When he emerges from the forest after completing a rough half-circle, he comes out on a track that is parallel to Hogan’s Alley. As he jogs past, his eyes idly scan the empty mock buildings. Everything is exactly as it was the day before. He continues to run, and every step he takes sinks another artesian well deeper into the hidden aquifers of his subconscious.
His tennis shoe skids on a patch of wet grass, his leg jerks out from beneath him, and he sprawls onto his knees as his balance tips forward, thrusting out one hand just as he has been taught not to do. His palm sinks into the soft ground, and he holds his breath for a moment, bowing his head and closing his eyes as he recovers from the shock of the fall. Mud seeps, wet and gritty, over the back of his hand as he curls his fingers into a fist. He shifts his weight back, hunching his shoulders and pulling one knee up close to his chest, and sighs through his nose when he sees the streaks of mud and grass on the bare skin of his calf. When he hugs his knee, he notices black dirt beneath his fingernails and winces.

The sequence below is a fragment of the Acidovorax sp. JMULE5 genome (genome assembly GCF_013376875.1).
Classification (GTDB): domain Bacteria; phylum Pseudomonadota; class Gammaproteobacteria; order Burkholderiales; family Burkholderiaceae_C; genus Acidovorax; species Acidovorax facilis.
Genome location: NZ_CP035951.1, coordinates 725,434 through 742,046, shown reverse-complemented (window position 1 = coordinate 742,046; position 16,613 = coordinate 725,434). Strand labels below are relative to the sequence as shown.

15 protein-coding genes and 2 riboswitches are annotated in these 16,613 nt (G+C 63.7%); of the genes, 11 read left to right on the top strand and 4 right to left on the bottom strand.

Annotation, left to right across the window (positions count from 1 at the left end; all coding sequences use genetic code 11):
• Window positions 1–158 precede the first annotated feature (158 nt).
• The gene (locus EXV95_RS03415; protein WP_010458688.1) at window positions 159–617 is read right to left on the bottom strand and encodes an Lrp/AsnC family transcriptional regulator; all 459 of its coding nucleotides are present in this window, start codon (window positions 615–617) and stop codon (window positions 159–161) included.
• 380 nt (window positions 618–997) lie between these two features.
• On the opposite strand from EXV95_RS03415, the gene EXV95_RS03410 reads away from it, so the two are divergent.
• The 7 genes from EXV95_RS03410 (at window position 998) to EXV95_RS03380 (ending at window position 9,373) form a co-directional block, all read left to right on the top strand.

He lifts his chin, breathing heavily. Nausea bubbles at the back of his throat, and he is glad that he never eats before he runs. When he looks up, he doesn’t see the hazy grey of the dim morning sky, but instead the odd mismatched eyes of his brother staring down at him. He blinks. In his mind, he is nine years old, kneeling in the damp grass and furiously digging a hole for his dead pet, a sleek albino rat that lies beside him, wrapped in a dishtowel that is stained with small drops of blood. Silent tears streak down his cheeks as he jams the metal blade of his trowel into the ground again and again. His brother stands over him, casting his dark shadow over the grave. His expression is placid: vaguely interested, but not sympathetic.